Dont Bug Me

All bugs are insects but not all insects are bugs.  Not to worry though…  In North America there are relatively few dangerous insect predators.  There are examples such as Ticks which carry parasites and Lyme disease, to simple "don't touch" bugs like the completely flightless American Oil Beetle whose secretions can cause irritating skin blisters or many more simply called Blister Beetles that are more than happy to live up to their name. 

Ticks can be thwarted with high boots, long socks, or long pants.  For the beetles, some of them are perfectly fine to touch as long as they are permitted to roam freely and you don't startle them, but unless you're fairly knowledgeable, it's probably best to just observe them.

Not Common, Fortunately

Now, on the other hand, if you see an attractive, velvety ant (named, appropriately enough, Velvet Ants) dressed in black and brilliant red, blue, yellow, or orange, get away…  They are beautiful to look at, and very attractive to children.

They are all bad, but the red & black ones are known as Cow Killers and they're not ants at all.  Velvet Ants are actually Solitary Wasps that have evolved to resemble ants.  The females are flightless with no wings; the males have wings (but no stingers).  The female Cow Killer sting is among the most painful of all insects and alleged to be sufficient to kill a cow (not really).  Her stinger can be aimed and pointed in just about any direction.  When she feels threatened she can continue to sting you as much as she wants, and although it won't kill you, the mind-numbingly pain may make you wish it had!  This one is best treated by a doctor with hydrocortisone, antibiotic ointment, and ice.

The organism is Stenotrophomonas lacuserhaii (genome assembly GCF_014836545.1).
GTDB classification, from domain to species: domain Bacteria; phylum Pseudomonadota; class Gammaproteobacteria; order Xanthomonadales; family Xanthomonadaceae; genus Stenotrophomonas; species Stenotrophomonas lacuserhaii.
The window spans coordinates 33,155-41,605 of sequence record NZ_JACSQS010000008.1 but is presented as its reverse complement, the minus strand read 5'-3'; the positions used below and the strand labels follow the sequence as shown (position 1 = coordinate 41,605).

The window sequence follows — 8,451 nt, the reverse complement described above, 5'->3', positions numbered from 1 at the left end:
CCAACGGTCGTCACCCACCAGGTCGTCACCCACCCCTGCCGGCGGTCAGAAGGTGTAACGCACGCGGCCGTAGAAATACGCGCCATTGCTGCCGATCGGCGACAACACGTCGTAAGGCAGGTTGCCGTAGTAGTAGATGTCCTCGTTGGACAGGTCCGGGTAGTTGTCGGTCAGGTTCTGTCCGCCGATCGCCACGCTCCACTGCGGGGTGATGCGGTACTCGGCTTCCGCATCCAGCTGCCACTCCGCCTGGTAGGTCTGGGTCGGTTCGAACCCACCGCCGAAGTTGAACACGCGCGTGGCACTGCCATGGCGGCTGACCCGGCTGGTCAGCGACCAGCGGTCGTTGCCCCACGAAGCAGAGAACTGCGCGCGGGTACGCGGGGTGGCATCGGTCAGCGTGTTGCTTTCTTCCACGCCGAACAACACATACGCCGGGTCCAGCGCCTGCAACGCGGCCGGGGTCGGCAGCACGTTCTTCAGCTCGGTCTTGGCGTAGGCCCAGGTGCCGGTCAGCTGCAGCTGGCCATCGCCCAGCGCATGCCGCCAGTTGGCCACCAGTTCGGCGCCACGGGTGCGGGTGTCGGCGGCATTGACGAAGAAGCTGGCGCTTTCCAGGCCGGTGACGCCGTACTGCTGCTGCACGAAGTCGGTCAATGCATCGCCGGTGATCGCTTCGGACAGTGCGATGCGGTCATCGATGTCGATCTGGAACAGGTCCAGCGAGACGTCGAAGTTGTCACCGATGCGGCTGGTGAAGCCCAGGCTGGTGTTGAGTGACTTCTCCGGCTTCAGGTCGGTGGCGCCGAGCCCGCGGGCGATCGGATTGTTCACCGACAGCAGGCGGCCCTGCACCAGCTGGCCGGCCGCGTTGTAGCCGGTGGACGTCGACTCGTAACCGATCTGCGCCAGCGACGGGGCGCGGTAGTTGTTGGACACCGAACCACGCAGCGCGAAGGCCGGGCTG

More Common

Red Pavement Ants love human food.  You have almost certainly seen them yourself in the parking lot of the local fast food chain.  When some unlucky kid drops their ice cream cone, within minutes the entire thing is a writing mass of red pavement ants, often so thick you can't identify what the thing is underneath the pile. 

Stepping on some can result in dozens of them moving up your shoes and legs, and many resultant bites with their little pincers.  Generally, you can wipe them off or stamp your feet until they fall off.  These are the irritating sort of attack that can be treated yourself, unless you are allergic, requiring medical attention.

Fire Ants on the other hand clasp on with their mandibles and sting repeatedly, so there will be a little circular pattern around the point where they were hanging on.  They have to be pulled off one at a time after they have latched on. 

The stings will itch, and afterwards little pustules will form, but they're not really filled with pus, simply dead tissue.  It's best not to break them, because of the risk of infection.  If they do get broken keep them clean with soap and water to reduce the risk.